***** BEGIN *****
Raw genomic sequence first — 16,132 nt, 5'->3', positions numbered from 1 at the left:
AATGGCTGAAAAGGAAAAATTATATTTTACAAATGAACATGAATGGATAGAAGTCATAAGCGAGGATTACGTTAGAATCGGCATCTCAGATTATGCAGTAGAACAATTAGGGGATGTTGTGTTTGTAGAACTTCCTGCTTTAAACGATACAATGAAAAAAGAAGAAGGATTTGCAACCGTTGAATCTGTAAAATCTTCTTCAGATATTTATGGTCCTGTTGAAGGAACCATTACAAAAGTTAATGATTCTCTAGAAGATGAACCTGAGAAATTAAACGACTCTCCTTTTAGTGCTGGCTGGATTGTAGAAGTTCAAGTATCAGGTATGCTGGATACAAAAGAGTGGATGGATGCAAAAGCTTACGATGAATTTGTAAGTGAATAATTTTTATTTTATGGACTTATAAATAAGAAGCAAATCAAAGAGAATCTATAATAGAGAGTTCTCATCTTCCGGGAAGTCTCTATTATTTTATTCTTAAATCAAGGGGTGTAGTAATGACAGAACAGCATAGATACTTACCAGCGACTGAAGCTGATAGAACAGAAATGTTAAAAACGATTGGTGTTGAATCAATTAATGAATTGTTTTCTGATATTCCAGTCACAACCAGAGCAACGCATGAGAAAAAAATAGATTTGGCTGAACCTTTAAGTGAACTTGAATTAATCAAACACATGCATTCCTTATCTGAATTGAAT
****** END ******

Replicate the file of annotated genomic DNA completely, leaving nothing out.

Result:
Raw genomic sequence first — 16,132 nt, 5'->3', positions numbered from 1 at the left:
AATGGCTGAAAAGGAAAAATTATATTTTACAAATGAACATGAATGGATAGAAGTCATAAGCGAGGATTACGTTAGAATCGGCATCTCAGATTATGCAGTAGAACAATTAGGGGATGTTGTGTTTGTAGAACTTCCTGCTTTAAACGATACAATGAAAAAAGAAGAAGGATTTGCAACCGTTGAATCTGTAAAATCTTCTTCAGATATTTATGGTCCTGTTGAAGGAACCATTACAAAAGTTAATGATTCTCTAGAAGATGAACCTGAGAAATTAAACGACTCTCCTTTTAGTGCTGGCTGGATTGTAGAAGTTCAAGTATCAGGTATGCTGGATACAAAAGAGTGGATGGATGCAAAAGCTTACGATGAATTTGTAAGTGAATAATTTTTATTTTATGGACTTATAAATAAGAAGCAAATCAAAGAGAATCTATAATAGAGAGTTCTCATCTTCCGGGAAGTCTCTATTATTTTATTCTTAAATCAAGGGGTGTAGTAATGACAGAACAGCATAGATACTTACCAGCGACTGAAGCTGATAGAACAGAAATGTTAAAAACGATTGGTGTTGAATCAATTAATGAATTGTTTTCTGATATTCCAGTCACAACCAGAGCAACGCATGAGAAAAAAATAGATTTGGCTGAACCTTTAAGTGAACTTGAATTAATCAAACACATGCATTCCTTATCTGAATTGAAT